Statistical analysis

Characteristics of the study population and the different immune or biochemical parameters were recorded as median and interquartile range. Comparisons between groups were analyzed using non-parametric T tests (Mann-Whitney test) or Wilcoxon match pairs test. Correlations between quantitative parameters were analyzed using Spearman rank correlation coefficient test. All statistical analysis was performed using GraphPad Prism V5.0 (GraphPad Software Inc., San Diego, CA). All P-values were two-tailed, and were considered significant when lower than 0.05.


Characteristics of study subjects

Table 1 summarizes the main characteristics of 19 HCV-infected individuals. All data were described as median (IQR1-IQR3). There was no significant difference in age and gender between chronic HCV infection and healthy controls (data not shown).

Table 1 Demographics and clinical data of the HCV-infected individuals enrolled in the current study

The frequency of different CD4+T cell subsets defined by CD127 and CD25, CD45RA and CD27 respectively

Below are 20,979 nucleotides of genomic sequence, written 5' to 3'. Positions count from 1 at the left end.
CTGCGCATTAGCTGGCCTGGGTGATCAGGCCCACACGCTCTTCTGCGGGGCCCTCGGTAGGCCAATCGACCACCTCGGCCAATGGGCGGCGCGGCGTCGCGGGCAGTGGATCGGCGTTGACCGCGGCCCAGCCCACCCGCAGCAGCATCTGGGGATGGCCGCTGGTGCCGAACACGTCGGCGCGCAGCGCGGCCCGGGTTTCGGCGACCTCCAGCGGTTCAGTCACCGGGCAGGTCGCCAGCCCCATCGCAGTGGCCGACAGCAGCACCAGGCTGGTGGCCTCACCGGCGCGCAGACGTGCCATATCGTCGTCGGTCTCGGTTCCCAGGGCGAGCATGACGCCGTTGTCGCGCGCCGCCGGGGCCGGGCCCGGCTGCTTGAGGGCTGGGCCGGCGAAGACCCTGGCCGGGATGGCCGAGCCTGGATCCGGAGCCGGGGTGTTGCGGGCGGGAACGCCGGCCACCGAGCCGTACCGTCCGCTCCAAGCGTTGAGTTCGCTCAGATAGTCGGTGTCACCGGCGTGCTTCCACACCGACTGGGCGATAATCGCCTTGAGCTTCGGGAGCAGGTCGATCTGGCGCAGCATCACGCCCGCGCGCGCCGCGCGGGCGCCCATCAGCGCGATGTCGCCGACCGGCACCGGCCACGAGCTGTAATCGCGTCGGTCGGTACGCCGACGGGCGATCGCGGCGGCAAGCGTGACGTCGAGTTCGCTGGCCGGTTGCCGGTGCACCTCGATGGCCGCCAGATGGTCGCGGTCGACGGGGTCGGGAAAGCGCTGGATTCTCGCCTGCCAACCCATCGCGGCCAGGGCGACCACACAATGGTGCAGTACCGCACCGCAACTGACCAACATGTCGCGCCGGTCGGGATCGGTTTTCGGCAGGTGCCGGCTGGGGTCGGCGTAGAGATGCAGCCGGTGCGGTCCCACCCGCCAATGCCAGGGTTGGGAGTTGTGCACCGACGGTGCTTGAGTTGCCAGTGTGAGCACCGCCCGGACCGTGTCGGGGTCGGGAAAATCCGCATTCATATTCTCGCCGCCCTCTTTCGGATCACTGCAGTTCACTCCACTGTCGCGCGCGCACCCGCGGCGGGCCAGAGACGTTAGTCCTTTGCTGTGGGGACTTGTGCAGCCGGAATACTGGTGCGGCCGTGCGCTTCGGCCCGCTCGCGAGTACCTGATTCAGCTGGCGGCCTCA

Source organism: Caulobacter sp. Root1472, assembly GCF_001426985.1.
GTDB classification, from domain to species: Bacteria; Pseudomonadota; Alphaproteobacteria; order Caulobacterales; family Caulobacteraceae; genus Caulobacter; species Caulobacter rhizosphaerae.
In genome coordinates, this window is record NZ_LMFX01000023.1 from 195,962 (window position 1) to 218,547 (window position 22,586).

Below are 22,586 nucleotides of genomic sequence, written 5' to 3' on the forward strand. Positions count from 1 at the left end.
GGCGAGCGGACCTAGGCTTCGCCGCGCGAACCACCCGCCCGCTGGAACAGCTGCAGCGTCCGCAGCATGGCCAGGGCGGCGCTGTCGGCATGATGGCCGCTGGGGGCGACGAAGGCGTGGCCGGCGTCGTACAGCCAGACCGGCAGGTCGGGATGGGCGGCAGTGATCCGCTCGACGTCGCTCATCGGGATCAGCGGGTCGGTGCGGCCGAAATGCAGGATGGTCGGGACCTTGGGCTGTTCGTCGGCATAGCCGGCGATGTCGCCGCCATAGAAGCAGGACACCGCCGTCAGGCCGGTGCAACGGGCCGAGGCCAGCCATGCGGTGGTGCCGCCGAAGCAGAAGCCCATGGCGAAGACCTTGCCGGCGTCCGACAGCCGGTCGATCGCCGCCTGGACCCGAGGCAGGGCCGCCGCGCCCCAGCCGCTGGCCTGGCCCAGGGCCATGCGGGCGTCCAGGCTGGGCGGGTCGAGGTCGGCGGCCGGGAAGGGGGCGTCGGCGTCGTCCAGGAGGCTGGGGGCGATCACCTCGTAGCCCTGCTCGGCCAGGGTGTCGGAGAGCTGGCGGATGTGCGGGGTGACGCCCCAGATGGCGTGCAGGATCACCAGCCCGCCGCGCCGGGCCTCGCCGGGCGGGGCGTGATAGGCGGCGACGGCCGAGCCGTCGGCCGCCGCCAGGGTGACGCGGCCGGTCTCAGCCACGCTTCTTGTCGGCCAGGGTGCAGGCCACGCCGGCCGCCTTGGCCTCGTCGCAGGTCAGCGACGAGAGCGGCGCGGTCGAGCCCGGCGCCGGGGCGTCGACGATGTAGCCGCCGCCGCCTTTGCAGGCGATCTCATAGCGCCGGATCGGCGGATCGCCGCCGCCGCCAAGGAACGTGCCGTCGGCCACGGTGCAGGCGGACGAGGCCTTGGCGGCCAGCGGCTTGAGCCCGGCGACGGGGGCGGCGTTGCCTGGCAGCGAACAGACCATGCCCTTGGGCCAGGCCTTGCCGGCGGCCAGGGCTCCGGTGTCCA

Three subsets of CD4+ T cells were defined by the expression of IL-2Rα (CD25) and IL-7Rα (CD127):CD127+CD25lo/-, CD127-CD25-, and CD127loCD25hi (Figure 1A). Given that the most definitive markers available to identify Tregs are the co-expression of CD25 and FoxP3, we examined the expression of FoxP3 in the CD127loCD25hi subsets which represented Tregs (Figure 1A). As shown in Figure 1A, more than 95% of CD127loCD25hi subsets were FoxP3 positive cells. The percentage of CD127loCD25hiFoxP3+Tregs was increased in chronic hepatitis C (CHC) patients compared with health controls (HCs) (p = 0.0338) (Figure 1B). On the contrary, decreased expression of CD127+CD25lo/- subsets was observed in CHC patients compared with HCs (p = 0.0032). No significant difference was found in CD127-CD25- subsets distribution (p = 0.0759) (Figure 1B). CD4+T cells can be divided into four different subsets depending on expression level of CD45RA and CD27: naïve cells (CD27+CD45RA+), central memory cells (CD27+CD45RA-), effector memory cells (CD27-CD45RA-), and effector cells (CD27-CD45RA+) (Figure 1A). The statistical results showed that the proportion of naïve CD4+T cells were declined in CHC patients compared with HCs (p = 0.0004), while the other three subsets (TCM, p = 0.0480; TEM, p = 0.0015; Effector T, p = 0.0016)were all dramatically increased in CHC patients(Figure 1C).